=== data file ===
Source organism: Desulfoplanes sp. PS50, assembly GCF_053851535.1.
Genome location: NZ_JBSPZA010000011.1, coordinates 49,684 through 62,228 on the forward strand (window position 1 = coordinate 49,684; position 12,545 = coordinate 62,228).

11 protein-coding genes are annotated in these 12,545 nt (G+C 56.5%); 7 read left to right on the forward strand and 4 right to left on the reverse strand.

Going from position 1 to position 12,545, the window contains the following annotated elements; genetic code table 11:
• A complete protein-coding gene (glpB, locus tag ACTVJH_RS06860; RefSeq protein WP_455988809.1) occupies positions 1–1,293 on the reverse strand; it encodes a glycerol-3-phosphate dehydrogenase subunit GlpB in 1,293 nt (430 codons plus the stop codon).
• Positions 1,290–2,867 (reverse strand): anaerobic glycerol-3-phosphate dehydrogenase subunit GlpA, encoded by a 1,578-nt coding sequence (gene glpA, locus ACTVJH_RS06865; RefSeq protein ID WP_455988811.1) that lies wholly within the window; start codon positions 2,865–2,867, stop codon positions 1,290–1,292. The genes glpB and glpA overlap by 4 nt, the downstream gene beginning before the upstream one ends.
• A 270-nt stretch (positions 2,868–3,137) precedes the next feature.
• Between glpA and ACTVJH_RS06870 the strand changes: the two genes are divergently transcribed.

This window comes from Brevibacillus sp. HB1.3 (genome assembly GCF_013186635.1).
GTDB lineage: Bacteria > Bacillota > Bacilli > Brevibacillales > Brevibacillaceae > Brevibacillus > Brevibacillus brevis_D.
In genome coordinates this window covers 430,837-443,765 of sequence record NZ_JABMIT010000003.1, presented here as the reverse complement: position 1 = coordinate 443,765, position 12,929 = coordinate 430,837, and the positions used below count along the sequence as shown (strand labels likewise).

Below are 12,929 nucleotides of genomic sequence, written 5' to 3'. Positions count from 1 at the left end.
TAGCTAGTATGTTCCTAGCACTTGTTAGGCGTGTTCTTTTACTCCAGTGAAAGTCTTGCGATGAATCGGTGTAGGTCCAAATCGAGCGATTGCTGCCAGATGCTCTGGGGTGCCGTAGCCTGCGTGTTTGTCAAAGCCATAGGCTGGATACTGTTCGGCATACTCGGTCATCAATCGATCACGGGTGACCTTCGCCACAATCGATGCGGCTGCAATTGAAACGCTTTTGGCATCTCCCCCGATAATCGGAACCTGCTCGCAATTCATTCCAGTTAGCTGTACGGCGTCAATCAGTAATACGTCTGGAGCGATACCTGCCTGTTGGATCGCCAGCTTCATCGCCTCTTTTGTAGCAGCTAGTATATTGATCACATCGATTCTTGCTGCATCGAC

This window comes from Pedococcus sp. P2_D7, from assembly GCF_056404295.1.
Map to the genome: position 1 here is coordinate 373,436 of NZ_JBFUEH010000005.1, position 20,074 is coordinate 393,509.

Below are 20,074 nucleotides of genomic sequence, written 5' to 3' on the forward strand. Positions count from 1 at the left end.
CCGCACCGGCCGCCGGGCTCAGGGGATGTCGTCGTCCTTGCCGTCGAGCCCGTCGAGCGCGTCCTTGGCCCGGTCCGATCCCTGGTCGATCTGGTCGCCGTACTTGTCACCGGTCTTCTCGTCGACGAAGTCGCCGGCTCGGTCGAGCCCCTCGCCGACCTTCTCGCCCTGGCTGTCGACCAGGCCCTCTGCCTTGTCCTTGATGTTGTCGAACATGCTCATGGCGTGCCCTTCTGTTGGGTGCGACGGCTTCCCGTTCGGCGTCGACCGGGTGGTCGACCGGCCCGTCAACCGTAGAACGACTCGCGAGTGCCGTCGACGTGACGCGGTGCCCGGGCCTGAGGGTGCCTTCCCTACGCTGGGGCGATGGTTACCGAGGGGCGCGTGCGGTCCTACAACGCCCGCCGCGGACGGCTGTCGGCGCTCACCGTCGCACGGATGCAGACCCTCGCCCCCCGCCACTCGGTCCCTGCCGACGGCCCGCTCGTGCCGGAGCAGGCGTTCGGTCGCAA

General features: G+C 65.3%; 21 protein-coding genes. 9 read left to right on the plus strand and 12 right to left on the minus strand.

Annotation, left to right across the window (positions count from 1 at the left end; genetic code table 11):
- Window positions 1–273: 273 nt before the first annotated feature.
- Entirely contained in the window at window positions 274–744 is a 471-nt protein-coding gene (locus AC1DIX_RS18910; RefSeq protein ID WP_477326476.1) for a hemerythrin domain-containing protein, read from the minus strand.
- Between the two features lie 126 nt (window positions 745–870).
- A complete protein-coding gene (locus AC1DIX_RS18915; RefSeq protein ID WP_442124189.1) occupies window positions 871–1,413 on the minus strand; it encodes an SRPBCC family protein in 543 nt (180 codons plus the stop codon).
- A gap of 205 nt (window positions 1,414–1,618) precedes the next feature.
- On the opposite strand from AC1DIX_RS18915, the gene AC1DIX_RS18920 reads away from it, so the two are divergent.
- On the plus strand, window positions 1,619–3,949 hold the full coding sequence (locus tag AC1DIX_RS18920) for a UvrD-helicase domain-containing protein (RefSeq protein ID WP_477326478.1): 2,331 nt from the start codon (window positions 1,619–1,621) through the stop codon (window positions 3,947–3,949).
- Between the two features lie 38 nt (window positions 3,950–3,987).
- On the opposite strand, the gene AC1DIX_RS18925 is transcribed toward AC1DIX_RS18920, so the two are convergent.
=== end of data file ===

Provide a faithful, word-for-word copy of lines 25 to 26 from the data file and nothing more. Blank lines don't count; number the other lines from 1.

- On the opposite strand from AC1DIX_RS18915, the gene AC1DIX_RS18920 reads away from it, so the two are divergent.
- On the plus strand, window positions 1,619–3,949 hold the full coding sequence (locus tag AC1DIX_RS18920) for a UvrD-helicase domain-containing protein (RefSeq protein ID WP_477326478.1): 2,331 nt from the start codon (window positions 1,619–1,621) through the stop codon (window positions 3,947–3,949).